Nia Star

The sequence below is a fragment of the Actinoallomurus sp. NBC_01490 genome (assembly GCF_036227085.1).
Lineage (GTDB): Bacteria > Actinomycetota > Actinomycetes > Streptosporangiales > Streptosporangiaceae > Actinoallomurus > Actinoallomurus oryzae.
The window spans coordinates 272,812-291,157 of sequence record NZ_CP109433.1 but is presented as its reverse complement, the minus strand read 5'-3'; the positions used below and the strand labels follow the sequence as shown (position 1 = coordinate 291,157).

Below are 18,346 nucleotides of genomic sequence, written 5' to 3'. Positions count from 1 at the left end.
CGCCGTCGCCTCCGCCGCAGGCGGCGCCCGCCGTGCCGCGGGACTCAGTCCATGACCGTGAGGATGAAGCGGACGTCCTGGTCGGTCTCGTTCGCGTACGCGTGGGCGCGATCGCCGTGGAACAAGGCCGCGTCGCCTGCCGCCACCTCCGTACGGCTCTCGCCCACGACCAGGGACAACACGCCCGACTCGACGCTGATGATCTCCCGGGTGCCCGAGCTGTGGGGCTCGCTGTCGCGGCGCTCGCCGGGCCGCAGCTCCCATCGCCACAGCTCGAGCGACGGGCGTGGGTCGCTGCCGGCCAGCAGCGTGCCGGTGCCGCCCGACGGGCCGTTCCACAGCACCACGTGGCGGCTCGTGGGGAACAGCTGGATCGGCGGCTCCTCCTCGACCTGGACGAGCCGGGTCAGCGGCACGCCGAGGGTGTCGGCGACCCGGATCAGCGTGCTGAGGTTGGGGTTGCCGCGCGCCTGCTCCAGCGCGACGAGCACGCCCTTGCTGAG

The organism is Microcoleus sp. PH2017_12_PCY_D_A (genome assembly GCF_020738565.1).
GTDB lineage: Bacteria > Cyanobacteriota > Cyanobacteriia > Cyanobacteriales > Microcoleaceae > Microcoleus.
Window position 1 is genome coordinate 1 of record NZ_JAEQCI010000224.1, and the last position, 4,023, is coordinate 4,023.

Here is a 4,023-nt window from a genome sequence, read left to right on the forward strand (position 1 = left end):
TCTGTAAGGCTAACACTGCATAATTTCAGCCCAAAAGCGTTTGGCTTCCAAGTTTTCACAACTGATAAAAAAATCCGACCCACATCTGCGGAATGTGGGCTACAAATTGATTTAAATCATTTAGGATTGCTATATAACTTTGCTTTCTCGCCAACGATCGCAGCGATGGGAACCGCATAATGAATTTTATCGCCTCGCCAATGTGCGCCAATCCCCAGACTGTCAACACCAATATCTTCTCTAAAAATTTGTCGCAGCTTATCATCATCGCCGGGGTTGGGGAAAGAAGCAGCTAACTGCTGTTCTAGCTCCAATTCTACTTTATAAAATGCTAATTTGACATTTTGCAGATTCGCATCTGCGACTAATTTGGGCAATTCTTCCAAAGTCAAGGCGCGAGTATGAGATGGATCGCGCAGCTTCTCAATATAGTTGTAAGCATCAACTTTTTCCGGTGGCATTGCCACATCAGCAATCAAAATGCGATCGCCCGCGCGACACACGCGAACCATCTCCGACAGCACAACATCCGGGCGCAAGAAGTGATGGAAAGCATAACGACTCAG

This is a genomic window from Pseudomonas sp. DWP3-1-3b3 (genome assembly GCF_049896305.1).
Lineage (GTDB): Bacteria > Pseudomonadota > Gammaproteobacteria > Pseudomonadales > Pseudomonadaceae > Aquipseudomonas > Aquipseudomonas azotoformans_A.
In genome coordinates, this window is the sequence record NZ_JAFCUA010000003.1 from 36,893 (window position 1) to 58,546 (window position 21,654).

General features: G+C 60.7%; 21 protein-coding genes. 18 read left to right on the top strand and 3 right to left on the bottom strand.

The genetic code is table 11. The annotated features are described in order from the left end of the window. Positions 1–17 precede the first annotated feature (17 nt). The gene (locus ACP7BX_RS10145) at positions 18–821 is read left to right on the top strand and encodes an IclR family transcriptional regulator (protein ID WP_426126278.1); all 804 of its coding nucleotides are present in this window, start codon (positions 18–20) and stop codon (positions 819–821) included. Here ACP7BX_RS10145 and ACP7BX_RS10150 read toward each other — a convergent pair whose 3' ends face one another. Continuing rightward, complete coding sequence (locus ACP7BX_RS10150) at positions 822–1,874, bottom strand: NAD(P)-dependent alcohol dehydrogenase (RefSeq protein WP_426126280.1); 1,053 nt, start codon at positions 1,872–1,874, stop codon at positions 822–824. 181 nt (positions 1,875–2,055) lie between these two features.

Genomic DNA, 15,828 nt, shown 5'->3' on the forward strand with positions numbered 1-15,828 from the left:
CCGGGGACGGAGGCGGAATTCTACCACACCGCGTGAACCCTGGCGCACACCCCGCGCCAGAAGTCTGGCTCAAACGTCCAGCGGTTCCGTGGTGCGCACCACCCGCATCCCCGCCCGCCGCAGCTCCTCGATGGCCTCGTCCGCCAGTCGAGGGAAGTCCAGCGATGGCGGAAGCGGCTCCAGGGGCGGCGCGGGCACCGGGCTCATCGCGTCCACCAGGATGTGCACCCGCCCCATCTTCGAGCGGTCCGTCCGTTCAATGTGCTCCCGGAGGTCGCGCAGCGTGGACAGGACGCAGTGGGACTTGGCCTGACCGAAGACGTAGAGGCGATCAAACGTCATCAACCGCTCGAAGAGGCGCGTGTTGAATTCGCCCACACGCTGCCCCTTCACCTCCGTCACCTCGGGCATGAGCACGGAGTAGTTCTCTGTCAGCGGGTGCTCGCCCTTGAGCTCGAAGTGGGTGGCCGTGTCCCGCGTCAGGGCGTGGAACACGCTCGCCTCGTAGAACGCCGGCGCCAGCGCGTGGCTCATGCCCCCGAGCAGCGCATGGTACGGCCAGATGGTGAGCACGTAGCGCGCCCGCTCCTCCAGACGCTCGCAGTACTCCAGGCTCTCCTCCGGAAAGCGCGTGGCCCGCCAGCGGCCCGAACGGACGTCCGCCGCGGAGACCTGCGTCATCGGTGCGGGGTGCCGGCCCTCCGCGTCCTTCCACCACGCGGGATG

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Aniana “Nia Star” Santos may be all of 21, but she’s lived a lot of life in those two decades. Ask her about it and she’ll tell you about her experiences growing with a troubled single mother trying to raise four kids. It’s why the young singer and songwriter titled her debut album After The Star. “This album is me from start to finish,” Nia says. “Every song is about something I’ve gone through, or an obstacle I filled.” Her personal journey may have been riddled with obstacles, but Nia delivers her story with uplifting optimism, setting vignettes from her life, both happy and sad, to an irresistible backdrop of urban-influenced rhythmic groove and touching R&B balladry. “I wanted the album to be something you could put on and have fun listening to with your girlfriends, or even roll to with your boys,” Nia says. After The Stars accomplishes all that and more, showcasing not only Nia’s soulful vocal styling’s, but also her emotional versatility. “Nia is feisty and strong, yet she has a vulnerability to her,” friends says. “She has this incredible ability to interpret emotion on a song that is really unparalleled. The music is her emotional channel.” Tapping into her feelings didn’t always come easy for Nia, which was why music became such a big part of my life. i use to write poems and stories just trying to express how I feel, express all the pain I felt from either past relationships or just situations I was experience from home! People never really took me serious never listened so all I had was my music. I didn’t know that I wanted to be an artist, I just had a passion for singing. Music was my escape.” Raised on the soulful sounds of her mother’s favorite Luther Vandross, Jodeci, and Tevin Campbell albums, Nia learned to deal with her feelings through singing. “My mom used to play a lot of sad R&B songs. That’s when I saw the emotion in music. I realized that I could apply that to my life and it would help me.” In 2000, Nia met Conrad Robinson — a former member of MBK and founder of a organization called TEENS IN MOTION/ Alicia Keys — who taught her how to perform and work a crowd. Not only that but work on her vocals “I would get out of school, catch the bus and go straight to the program just so that I can show my talent and improve my skills also to find other hidden talents,” Nia says. “But I really loved it; singing was the only happiness in my life, aside from my siblings.” “I always fall in love with the underdog,” Conrad says. “When I met Nia I thought she was a survivor, but also somebody who was still open. No matter what happened to her, she just kept persevering and moving on because she believed in herself, and that was very compelling to me.” Beside’s that By the age of 16 Nia began trying to build her career she started focusing more and working with Adeka Stupart “Producer/ Song writer.” Adeka helped her in many different ways in the music business she taught her its tuff and without material its pretty much harder getting in! Taking all learned from Conrad And Adeka Nia began to work on her own, went out in the real world and introduced herself to all the right people, she booked her show on BETS hit show (106 & Park) performed her Hit single at that time “Love Them Haters” got to open for a varies of artist such as Remy, Neyo and much more! She started getting into the game more and more. If it wasn’t a show she hit the studio from studio to photo shoot. When it came to music nia was ready image, vocals but one thing was missing SINGLES, that didn’t stop her she kept recording hoping to find the next hit! Nia’s confidence and passion for music comes through loud and clear on her songs. Nia sings each song as if her life depended on it. And for her it does. Listen carefully to the lyrics on “Let It Slide,” a song she wrote, and you’ll hear why. The song not only describes her past relationship but it also describes her forgiveness’ to others even when maybe forgiveness wasn’t the answer. “A lot of kids grow up in messed-up homes — whether they’re on drugs, or being promiscuous, or skipping school — and the root of the problem is whatever’s going on with their family,” Nia says. “ive grown into a stronger person then I was years ago. My past made me stronger and helped me understand to take avenge of every chance I get I never no who’s sitting in the audience. My family is my strength “I wasn’t put on this earth just to sing,” she says, “I’m here to help people with my music. I want to make them smile. I want to help them get out whatever it is they’re holding in because that’s what helped me growing up. I had Brandy and Faith Evans to turn to and help me deal with whatever I was going through. If I can do that for others, then I’ve done my job.” “A lot of people call it history / It’s only right to call it my story / Because I’ve been through a lot / And thought it’d never stop / With everything that I‘ve got I held on.” — from Nia Star


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